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C.S. Yang: Address on the International Day of Peace in Peru

Keynote speech on the International Day of Peace, Congress of Peru, September 23, 2014

The theme for the International Day of Peace 2014 is "The Rights of Peoples to Peace." UPF chapters around the world are honoring this day and this important theme by convening programs dedicated to the promotion of peace and human rights.

The concept of a "right to peace" was affirmed by the United Nations 30 years ago, with the understanding that peace is necessary as a foundation for human rights.

As stated in our official statement, the Universal Peace Federation affirms the annual celebration of the International Day of Peace on September 21 and applauds the United Nations for initiating and promoting this day since 1981, when the General Assembly resolution 36/67 was passed. For 2014 we have encouraged our chapters to emphasize the following core points:

Individual responsibility: Along with human rights, there are human responsibilities. In order for human rights to be honored, respected and practiced, each individual should appreciate and practice his or her own portion of responsibilities. Likewise, in order for "we the peoples" to enjoy the "right of peace" it is necessary for each of us to work to build a world of peace, that is, a world of mutual respect and cooperation that goes beyond barriers of religion, ethnicity, culture and nationality.

Marriage and family: Marriage and family are the fundamental building blocks of society. When the family is healthy and stable, society becomes healthy and stable. The family is the school of ethics and, in this capacity, the school of human rights. Through good parenting practices that underscore the value, dignity and rights of each and every human being, we move the world toward peace, one family at a time.

Interfaith cooperation: For many people of faith, human rights have their root and origin in our Creator. The concept of human rights is a universal value that is affirmed by all religions the world over. If people of faith from throughout the world can come together in a spirit of mutual respect and cooperation, they will make necessary and significant steps toward building a world of lasting peace.  

Soft power approaches to peace: The evidence of the limitation of hard power approaches to peace is widespread. Although military options may at times be necessary to secure human rights, they are only a last resort.  At this time in history, soft power approaches to peace are needed more than ever.

During the past year, I have been traveling to many countries seeing the great work of the UPF’s national chapters, many of which have established an excellent foundation. I am happy to see that here in Peru we also have a very strong UPF chapter. I know that over the years some representatives of Peru have attended our international meetings in Korea, the USA as well as various countries here in Latin America. I am sure many recall the visit of UPF’s Founders, Rev. Dr. Sun Myung Moon and Dr. Hak Ja Han Moon, in 2005 shortly after UPF was established. Father and Mother Moon have great love for Latin America and recognize its noble history.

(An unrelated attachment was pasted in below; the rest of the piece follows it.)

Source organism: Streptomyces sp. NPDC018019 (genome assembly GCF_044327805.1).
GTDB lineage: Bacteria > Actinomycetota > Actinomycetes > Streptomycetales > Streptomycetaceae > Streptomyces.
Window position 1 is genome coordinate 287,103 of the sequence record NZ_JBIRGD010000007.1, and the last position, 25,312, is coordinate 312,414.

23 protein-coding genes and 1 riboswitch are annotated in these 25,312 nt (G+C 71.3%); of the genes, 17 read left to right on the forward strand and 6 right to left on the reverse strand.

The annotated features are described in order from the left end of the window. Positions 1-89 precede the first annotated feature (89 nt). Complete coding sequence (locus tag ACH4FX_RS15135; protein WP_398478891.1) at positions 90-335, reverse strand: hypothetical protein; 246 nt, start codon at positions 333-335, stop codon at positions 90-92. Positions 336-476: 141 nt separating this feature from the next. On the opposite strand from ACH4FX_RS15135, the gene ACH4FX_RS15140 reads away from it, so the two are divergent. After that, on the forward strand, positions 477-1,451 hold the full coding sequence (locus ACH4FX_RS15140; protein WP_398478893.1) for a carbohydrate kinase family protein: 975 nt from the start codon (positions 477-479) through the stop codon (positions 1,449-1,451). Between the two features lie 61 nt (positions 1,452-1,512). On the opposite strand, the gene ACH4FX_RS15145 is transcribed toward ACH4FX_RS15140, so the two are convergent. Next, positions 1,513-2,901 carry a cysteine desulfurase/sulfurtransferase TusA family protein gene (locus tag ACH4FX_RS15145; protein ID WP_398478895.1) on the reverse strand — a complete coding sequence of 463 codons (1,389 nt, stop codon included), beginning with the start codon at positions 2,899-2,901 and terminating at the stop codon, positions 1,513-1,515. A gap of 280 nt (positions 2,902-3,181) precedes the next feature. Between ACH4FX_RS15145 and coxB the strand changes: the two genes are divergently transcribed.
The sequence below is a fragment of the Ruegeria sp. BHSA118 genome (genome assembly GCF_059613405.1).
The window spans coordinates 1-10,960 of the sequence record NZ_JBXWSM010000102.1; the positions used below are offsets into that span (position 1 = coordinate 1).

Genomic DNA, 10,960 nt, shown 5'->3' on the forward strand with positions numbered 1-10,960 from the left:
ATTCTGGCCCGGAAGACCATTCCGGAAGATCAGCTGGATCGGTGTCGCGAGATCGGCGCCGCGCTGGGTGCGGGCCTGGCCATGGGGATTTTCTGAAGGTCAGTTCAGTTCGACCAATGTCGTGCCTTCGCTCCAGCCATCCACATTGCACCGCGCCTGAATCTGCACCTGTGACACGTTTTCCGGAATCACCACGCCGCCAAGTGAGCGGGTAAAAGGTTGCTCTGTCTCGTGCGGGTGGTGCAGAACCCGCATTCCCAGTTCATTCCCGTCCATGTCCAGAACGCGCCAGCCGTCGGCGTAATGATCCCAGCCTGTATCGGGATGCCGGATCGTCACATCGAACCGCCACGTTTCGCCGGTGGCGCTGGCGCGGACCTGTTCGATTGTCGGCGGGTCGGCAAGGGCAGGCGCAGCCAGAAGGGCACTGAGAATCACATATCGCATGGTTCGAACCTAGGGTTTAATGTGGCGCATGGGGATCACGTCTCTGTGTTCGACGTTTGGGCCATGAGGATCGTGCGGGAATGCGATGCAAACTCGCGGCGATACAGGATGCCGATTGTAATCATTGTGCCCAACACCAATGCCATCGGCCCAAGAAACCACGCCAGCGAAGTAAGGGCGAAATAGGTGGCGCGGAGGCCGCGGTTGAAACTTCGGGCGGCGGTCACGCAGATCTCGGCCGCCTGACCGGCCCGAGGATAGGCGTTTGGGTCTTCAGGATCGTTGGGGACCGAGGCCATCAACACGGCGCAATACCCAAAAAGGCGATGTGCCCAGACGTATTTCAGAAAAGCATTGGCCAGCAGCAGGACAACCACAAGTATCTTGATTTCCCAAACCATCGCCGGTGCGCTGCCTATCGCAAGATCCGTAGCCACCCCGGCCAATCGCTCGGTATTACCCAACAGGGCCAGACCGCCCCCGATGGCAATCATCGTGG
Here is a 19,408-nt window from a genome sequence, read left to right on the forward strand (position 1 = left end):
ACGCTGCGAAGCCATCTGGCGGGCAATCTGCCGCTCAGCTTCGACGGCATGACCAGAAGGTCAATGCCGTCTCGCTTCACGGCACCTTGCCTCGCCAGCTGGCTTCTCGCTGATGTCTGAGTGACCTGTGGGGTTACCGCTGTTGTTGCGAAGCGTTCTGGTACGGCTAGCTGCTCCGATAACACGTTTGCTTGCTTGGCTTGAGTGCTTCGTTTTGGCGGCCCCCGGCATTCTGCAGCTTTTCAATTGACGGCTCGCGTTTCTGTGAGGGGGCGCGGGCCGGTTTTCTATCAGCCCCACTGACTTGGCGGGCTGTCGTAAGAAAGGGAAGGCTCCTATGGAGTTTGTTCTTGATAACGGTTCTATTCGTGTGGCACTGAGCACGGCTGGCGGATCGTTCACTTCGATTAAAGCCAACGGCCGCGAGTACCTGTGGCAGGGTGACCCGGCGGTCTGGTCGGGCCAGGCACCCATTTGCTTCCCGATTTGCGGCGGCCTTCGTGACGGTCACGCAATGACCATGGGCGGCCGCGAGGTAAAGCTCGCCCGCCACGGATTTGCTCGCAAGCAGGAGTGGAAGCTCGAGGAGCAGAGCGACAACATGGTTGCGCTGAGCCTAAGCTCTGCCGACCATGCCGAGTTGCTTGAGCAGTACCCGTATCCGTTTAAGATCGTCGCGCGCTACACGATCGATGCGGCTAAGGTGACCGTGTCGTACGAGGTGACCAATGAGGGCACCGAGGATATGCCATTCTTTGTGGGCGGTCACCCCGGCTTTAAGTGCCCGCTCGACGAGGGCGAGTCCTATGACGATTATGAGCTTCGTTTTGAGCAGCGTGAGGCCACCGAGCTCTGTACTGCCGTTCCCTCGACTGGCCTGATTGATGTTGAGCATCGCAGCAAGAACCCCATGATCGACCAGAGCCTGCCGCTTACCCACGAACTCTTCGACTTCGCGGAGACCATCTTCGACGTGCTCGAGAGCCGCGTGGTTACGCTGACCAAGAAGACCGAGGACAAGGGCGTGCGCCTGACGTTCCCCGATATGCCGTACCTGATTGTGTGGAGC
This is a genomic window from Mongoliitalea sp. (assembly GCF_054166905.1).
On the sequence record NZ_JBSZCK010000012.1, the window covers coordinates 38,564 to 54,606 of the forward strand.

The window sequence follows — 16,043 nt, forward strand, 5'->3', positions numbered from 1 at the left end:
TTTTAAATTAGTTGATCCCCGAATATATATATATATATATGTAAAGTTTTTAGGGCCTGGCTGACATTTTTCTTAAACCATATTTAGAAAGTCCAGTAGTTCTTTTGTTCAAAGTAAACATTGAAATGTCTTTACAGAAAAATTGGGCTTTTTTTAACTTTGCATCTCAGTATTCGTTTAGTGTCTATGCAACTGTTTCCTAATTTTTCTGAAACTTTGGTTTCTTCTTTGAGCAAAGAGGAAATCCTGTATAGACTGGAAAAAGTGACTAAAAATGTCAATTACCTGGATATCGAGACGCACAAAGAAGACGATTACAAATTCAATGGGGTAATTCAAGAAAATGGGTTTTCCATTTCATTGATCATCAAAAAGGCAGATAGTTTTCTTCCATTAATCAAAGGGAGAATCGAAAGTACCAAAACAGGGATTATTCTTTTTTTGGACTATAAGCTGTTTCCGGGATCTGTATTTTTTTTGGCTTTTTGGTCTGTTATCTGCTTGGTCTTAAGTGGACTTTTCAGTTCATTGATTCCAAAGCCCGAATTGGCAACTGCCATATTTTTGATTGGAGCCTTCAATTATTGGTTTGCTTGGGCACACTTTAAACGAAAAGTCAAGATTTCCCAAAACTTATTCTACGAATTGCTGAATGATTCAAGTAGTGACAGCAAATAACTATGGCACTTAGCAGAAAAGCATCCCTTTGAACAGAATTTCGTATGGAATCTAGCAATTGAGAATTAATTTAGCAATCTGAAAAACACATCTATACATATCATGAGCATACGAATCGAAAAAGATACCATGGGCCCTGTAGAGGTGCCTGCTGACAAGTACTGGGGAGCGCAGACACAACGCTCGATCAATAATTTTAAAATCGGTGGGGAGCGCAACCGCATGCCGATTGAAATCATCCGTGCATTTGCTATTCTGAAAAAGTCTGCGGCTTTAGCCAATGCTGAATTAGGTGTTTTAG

I understand that Peru has a long and rich history. At the time of the Incas, its borders expanded to cover a large portion of western South America, centered on the Andean mountain ranges, from southern Colombia to Chile, between the Pacific Ocean in the west and the Amazon rainforest in the east.

Father and Mother Moon invested in this region to promote the ideal of building a world of peace and prosperity for all people. They taught us all that all human beings, regardless of our religion, race, ethnicity or nationality, form one universal family, “one family under God."

But unfortunately today's world is full of many conflicts: the violence and wars in the Middle East, Russia-Ukraine, Palestine-Israel, the ISIS in Syria and Iraq; also violence and deaths by various drug cartels in Mexico, Colombia, Bolivia and here in Peru. These shocking events all underscore the urgent need for a more proactive approach to peacebuilding.

We need to raise awareness of the vision and the ongoing programs and activities of the UPF in its effort to promote a global culture of peace.

Currently UPF has 13 regional offices and around a hundred chapters in the world. UPF activists represent all professional fields, including government, religion, academia, civil society, the arts and the media. The UPF’s global network of Ambassadors for Peace are actively engaged all over the world. Some have established peace councils in their nations. If you visit UPF’s website, you will see the remarkable range of activities being carried out in every corner of the world. This is, in fact, the result of over 40 years of efforts by the founders and the global network of Ambassadors for Peace that now numbers more than 100,000.

In conclusion, I want to express my gratitude to Congressman Dr. Yonhy Lescano Ancieta for his strong support of the UPF over many years. Also my thanks to the many Ambassadors for Peace here in Peru who have worked together with Dr. Trevor Jones. You can be proud of what you have achieved, but there is still more to do. Let's make a commitment now to come closer together, to work harder together, and to make Peru and indeed the whole of Latin America part of a peaceful and prosperous world.